Leading US journalist Ted Koppel, who has presented ABC's Nightline news show for the last 25 years, is due to leave his post at the station in December.
Koppel declined other jobs at ABC
Mr Koppel was offered other work at the network after his contract expired but he chose to retire, ABC said.
The presenter's departure comes as US television stations face heavy pressure from the internet and cable channels.
His departure follows that of Tom Brokaw from NBC Nightly News and Dan Rather from CBS after 24 years.
"As much as I will regret his leaving, he is firm in his conviction, and I respect his decision," ABC News President David Westin said.
ABC's main anchor Peter Jennings is the only one of the top network anchors of the last two decades who retains his job.
Mr Koppel's Nightline became well known following its coverage of the Iran hostage crisis that began in November 1979 when the US Embassy in Tehran was stormed and dozens of Americans were taken hostage.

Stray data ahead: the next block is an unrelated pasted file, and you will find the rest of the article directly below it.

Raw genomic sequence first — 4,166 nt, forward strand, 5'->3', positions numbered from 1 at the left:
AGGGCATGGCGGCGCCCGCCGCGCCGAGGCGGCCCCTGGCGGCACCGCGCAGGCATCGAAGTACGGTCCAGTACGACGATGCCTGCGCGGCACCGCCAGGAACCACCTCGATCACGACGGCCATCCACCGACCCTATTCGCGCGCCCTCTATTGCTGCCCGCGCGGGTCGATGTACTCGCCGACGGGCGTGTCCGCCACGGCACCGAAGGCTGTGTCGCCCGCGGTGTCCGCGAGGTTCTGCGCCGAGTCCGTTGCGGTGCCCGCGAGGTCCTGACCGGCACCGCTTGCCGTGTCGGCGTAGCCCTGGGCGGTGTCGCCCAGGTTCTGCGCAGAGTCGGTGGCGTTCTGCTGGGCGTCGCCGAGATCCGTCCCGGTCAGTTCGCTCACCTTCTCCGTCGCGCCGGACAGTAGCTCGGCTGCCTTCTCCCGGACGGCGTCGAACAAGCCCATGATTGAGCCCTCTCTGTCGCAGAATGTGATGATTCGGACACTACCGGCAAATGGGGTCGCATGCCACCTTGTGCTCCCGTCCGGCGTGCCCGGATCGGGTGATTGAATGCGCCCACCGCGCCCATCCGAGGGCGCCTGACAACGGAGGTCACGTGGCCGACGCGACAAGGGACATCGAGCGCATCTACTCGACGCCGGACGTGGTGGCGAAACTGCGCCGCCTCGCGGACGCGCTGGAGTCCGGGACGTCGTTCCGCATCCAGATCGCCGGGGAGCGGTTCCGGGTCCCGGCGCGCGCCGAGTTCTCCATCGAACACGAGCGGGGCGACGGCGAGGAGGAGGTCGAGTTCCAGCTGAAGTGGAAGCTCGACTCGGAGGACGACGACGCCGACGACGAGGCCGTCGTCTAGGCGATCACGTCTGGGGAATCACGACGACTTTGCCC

He was criticised recently after he dedicated an edition of Nightline to broadcasting the names and pictures of soldiers killed in Iraq, which was described by some as anti-war propaganda.
The programme was screened on the eve of the anniversary of President George W Bush's 1 May 2003 statement that major combat in Iraq was over.
Mr Koppel, 65, has worked at ABC for 42 years.